This is how you know you%26rsquo;re a badass: a rival faction of assassins boards the passenger plane you%26rsquo;re on, goes through the trouble of killing everybody on board, and then tilts the airliner toward the ground just to kill you. It%26rsquo;s flattering, really - but then, being a 24-year-old superassassin does invite some unique attention.
Though you%26rsquo;re resuming the role of Wesley Gibson just hours after the end of the film, Wanted: Weapons of Fate aims and claims to be more than another %26ldquo;see the movie, play the game%26rdquo; tie-in. On the surface, it%26rsquo;s single-player third-person action with the expected mechanics: a solid cover system, cinematic slow-mo, semi-destructible environs, and enough ragdoll to make wounding bad guys floppy, disjointed fun for the whole family.
In your hands, it%26rsquo;s a charmingly stylized experience, and a serious student of Midway%26rsquo;s Stranglehold. Like John Woo%26rsquo;s over-the-top gun-fu, using impossible gunplay to overwhelm basic bad guys is the big idea. Curving bullets (prominently featured in the film) is as easy and intuitive as bending a line in Photoshop; a neon line anchors points to your pistol and your target, and anything on the trajectory gets a tidy arcing telegram from a .38 slug.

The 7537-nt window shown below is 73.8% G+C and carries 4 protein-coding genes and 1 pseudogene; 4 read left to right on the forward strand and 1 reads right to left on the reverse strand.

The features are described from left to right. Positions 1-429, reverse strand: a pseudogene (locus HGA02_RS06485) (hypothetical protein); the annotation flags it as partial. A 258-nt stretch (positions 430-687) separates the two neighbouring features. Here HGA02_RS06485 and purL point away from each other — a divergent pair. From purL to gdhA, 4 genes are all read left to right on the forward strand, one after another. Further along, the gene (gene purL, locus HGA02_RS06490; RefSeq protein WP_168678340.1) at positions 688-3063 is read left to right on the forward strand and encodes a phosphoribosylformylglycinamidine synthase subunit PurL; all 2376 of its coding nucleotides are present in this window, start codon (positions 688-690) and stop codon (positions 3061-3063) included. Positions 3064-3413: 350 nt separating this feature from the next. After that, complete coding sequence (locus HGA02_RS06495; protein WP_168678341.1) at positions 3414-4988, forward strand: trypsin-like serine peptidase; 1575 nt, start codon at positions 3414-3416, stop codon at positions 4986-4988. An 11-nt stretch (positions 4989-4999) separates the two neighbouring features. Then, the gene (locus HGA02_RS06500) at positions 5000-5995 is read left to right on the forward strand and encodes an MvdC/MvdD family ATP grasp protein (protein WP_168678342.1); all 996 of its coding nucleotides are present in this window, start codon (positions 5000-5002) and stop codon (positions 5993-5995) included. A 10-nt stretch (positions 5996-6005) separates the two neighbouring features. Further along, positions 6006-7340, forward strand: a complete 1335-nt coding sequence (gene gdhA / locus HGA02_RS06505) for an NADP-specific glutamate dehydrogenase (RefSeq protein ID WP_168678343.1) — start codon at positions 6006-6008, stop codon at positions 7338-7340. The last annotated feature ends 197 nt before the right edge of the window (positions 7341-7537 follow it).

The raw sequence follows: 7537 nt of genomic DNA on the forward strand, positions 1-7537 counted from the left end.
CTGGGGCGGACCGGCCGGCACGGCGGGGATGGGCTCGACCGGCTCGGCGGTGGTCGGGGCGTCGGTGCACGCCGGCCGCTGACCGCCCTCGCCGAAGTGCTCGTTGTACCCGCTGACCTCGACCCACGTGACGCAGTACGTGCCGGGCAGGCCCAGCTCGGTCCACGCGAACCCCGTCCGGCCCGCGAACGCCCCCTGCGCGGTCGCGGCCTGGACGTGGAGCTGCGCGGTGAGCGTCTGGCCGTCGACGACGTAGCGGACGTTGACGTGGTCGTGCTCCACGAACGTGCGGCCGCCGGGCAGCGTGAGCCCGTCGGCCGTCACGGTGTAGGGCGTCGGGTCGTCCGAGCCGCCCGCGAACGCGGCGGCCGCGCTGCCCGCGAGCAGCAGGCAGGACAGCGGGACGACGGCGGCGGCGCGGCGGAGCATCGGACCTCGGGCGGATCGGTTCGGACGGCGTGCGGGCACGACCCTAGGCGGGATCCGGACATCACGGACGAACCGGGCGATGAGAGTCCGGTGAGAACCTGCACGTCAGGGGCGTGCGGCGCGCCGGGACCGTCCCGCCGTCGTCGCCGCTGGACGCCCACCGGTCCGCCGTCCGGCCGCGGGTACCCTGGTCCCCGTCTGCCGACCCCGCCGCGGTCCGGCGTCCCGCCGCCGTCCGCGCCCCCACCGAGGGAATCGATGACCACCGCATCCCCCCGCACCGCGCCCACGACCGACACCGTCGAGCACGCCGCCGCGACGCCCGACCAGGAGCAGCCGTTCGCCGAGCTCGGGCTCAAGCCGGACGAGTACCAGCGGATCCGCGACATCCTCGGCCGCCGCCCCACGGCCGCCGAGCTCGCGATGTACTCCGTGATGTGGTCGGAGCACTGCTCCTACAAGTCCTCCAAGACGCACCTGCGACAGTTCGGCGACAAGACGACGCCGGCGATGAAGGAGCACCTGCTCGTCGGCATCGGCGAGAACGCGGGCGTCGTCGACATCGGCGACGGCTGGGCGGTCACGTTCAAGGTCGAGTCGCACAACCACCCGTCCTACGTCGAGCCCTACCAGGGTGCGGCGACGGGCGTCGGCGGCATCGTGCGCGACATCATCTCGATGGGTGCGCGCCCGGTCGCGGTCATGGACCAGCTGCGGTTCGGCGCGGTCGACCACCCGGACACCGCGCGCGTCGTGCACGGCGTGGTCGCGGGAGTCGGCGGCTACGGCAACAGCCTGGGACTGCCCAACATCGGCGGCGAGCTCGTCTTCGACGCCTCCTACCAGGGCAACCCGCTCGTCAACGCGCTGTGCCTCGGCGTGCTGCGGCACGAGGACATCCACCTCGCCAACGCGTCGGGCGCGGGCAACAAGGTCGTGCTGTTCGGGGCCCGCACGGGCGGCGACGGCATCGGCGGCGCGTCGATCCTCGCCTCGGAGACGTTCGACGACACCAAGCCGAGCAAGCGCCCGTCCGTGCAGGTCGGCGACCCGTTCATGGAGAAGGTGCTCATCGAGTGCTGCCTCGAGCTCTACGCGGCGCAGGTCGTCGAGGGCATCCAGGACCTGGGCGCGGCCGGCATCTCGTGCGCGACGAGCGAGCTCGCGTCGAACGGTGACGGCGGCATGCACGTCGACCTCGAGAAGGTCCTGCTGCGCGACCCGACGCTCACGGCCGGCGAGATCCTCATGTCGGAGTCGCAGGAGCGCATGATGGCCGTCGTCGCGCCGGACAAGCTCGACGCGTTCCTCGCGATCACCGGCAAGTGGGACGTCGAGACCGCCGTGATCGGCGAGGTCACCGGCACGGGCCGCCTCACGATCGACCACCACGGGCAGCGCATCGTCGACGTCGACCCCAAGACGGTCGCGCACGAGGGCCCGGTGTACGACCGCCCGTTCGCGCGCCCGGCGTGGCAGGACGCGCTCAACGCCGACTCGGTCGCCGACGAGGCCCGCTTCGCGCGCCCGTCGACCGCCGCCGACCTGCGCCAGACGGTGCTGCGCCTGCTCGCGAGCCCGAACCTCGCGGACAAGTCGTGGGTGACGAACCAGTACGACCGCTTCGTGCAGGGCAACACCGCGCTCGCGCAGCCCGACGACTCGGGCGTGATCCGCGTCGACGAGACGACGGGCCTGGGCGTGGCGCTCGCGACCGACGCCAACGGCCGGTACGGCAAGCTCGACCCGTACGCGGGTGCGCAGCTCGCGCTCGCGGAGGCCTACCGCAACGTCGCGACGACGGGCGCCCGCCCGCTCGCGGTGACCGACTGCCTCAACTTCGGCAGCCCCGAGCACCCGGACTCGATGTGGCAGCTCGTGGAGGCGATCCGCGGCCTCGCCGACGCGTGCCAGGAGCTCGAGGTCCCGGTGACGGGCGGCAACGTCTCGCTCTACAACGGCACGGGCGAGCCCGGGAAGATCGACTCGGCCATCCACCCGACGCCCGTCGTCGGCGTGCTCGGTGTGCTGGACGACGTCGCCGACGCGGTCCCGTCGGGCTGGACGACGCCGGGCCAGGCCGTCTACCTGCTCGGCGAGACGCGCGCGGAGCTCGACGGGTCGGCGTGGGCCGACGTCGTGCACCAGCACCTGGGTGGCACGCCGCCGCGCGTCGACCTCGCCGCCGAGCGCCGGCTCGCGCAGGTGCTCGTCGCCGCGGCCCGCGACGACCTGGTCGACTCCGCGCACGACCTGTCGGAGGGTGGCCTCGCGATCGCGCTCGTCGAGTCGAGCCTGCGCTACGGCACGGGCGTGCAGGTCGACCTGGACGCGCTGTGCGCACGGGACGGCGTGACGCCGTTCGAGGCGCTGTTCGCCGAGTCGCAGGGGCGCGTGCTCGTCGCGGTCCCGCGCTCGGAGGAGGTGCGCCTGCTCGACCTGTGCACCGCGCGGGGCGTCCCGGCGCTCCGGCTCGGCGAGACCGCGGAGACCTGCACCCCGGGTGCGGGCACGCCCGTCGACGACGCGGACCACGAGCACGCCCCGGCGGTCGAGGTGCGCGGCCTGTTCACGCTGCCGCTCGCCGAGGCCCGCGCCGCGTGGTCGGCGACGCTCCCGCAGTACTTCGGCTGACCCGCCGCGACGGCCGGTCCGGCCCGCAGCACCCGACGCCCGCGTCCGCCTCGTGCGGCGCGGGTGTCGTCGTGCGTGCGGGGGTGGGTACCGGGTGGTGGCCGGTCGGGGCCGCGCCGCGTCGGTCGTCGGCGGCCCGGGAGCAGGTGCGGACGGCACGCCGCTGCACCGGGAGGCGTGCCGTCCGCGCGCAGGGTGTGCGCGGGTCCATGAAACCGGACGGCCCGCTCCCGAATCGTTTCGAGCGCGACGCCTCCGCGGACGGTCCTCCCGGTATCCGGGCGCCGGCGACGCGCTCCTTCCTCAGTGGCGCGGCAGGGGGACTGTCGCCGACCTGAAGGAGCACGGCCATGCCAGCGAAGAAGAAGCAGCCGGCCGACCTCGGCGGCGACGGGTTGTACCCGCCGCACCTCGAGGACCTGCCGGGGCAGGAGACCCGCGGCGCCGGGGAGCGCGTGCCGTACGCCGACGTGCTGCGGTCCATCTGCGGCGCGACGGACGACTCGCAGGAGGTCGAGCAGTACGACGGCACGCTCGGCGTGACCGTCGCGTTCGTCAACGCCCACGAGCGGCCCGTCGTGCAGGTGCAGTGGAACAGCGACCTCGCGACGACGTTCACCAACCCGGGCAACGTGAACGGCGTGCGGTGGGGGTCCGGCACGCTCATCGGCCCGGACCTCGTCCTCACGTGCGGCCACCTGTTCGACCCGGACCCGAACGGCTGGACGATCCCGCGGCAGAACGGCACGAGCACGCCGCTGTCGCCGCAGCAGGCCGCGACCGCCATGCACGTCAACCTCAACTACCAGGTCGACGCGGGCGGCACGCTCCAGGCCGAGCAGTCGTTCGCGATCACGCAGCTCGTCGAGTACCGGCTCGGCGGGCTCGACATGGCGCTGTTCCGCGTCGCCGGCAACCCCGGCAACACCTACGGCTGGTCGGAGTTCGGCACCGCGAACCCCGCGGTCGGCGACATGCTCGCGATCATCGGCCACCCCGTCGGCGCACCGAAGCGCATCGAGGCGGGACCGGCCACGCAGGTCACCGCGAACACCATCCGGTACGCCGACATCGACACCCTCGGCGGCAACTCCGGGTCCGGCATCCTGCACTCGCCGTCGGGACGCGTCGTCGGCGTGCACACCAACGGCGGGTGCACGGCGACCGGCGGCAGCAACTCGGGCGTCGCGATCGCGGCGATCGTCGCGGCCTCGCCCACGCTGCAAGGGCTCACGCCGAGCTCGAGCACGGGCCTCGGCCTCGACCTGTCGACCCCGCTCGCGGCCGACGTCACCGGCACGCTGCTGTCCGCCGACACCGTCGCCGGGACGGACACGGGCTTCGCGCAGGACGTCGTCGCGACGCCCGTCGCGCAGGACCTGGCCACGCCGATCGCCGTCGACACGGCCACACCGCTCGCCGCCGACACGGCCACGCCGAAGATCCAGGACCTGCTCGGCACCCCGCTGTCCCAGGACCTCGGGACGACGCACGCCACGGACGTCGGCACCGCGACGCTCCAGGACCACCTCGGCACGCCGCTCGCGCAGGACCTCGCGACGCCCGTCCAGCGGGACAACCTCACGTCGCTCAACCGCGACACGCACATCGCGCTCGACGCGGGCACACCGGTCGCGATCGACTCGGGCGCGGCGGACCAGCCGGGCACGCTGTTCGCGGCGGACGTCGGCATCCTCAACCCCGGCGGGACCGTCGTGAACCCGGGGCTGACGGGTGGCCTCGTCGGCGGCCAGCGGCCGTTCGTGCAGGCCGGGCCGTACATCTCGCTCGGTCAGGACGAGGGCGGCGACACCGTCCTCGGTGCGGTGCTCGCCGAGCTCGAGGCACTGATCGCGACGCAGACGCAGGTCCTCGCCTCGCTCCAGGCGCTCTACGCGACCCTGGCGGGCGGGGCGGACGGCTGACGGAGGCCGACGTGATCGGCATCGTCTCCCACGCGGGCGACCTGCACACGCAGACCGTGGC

GRIN%26rsquo;s focus is on building these straightforward shooter mechanics, but bulking them up with enough style to let you finesse your way through tough shootouts. Wanted%26rsquo;s cover system is a good example of this. Crouch-rolling between rows of airliner seats seems conventional enough, but chaining this movement together builds %26ldquo;Assassin Time,%26rdquo; which can be used to activate slow-mo. Move swiftly enough and the AI will lose track of your position, firing at the last spot of cover they saw you pop out of.
Other cinematic moments supplement the flashy stuff, like scripted on-rails shooting gallery sections that transform Wanted into a quasi-light gun game. In a chase through a Chicago apartment complex, the game took control of Wesley%26rsquo;s movements while we pointed the reticule around to guide his aim as he broke through windows and slid over tabletops. Later, a quick-time event had us rapid-tapping to handle a knife-wielding hood in close quarters. Because Wanted won%26rsquo;t feature co-op or other multiplayer modes, it%26rsquo;ll need to lean on these sections for gameplay variety.
Wanted wants to equip players with a deadly toolset of abilities worthy of a slick assassin. Using enemies as human shields, reaching around cover to stab thugs in the face, blasting open airlock doors to eject enemies into the clouds - whether or not moments like these will be enough to sustain a single-player experience will hinge on polish and variety. Hopefully, Wanted will be just that, and not another movie game on our hit list.
+ Bullet-bending and other abilities will make for a refreshingly un-straightforward experience; for a multiplatform game, GRIN%26rsquo;s Diesel engine is pushing out PC-worthy character models and visual effects.
%26ndash; All the bullets are in one basket: with no co-op or multiplayer planned, the single-player needs to stand out. Slow-mo cinematic kill sequences tend to get old after a dozen or more times.
Nov 24, 2008